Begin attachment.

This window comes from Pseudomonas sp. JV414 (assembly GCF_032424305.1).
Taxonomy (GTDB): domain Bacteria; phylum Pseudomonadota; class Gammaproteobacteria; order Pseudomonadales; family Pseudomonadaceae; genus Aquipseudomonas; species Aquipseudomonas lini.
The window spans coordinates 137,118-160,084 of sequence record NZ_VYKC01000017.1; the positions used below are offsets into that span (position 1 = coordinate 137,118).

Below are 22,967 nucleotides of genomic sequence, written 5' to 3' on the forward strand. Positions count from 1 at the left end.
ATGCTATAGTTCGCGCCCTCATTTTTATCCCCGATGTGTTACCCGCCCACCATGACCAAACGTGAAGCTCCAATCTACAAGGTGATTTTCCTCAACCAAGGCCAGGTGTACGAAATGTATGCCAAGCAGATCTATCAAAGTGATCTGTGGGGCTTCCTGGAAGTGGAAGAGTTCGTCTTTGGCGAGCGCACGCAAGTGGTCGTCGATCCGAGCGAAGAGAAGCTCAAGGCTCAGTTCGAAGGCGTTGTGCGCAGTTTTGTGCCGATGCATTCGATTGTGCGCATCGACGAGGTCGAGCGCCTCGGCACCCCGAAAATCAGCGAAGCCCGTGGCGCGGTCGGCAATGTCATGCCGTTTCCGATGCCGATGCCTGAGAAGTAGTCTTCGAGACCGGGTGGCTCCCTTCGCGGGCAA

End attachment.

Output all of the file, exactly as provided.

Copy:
This window comes from Pseudomonas sp. JV414 (assembly GCF_032424305.1).
Taxonomy (GTDB): domain Bacteria; phylum Pseudomonadota; class Gammaproteobacteria; order Pseudomonadales; family Pseudomonadaceae; genus Aquipseudomonas; species Aquipseudomonas lini.
The window spans coordinates 137,118-160,084 of sequence record NZ_VYKC01000017.1; the positions used below are offsets into that span (position 1 = coordinate 137,118).

Below are 22,967 nucleotides of genomic sequence, written 5' to 3' on the forward strand. Positions count from 1 at the left end.
ATGCTATAGTTCGCGCCCTCATTTTTATCCCCGATGTGTTACCCGCCCACCATGACCAAACGTGAAGCTCCAATCTACAAGGTGATTTTCCTCAACCAAGGCCAGGTGTACGAAATGTATGCCAAGCAGATCTATCAAAGTGATCTGTGGGGCTTCCTGGAAGTGGAAGAGTTCGTCTTTGGCGAGCGCACGCAAGTGGTCGTCGATCCGAGCGAAGAGAAGCTCAAGGCTCAGTTCGAAGGCGTTGTGCGCAGTTTTGTGCCGATGCATTCGATTGTGCGCATCGACGAGGTCGAGCGCCTCGGCACCCCGAAAATCAGCGAAGCCCGTGGCGCGGTCGGCAATGTCATGCCGTTTCCGATGCCGATGCCTGAGAAGTAGTCTTCGAGACCGGGTGGCTCCCTTCGCGGGCAA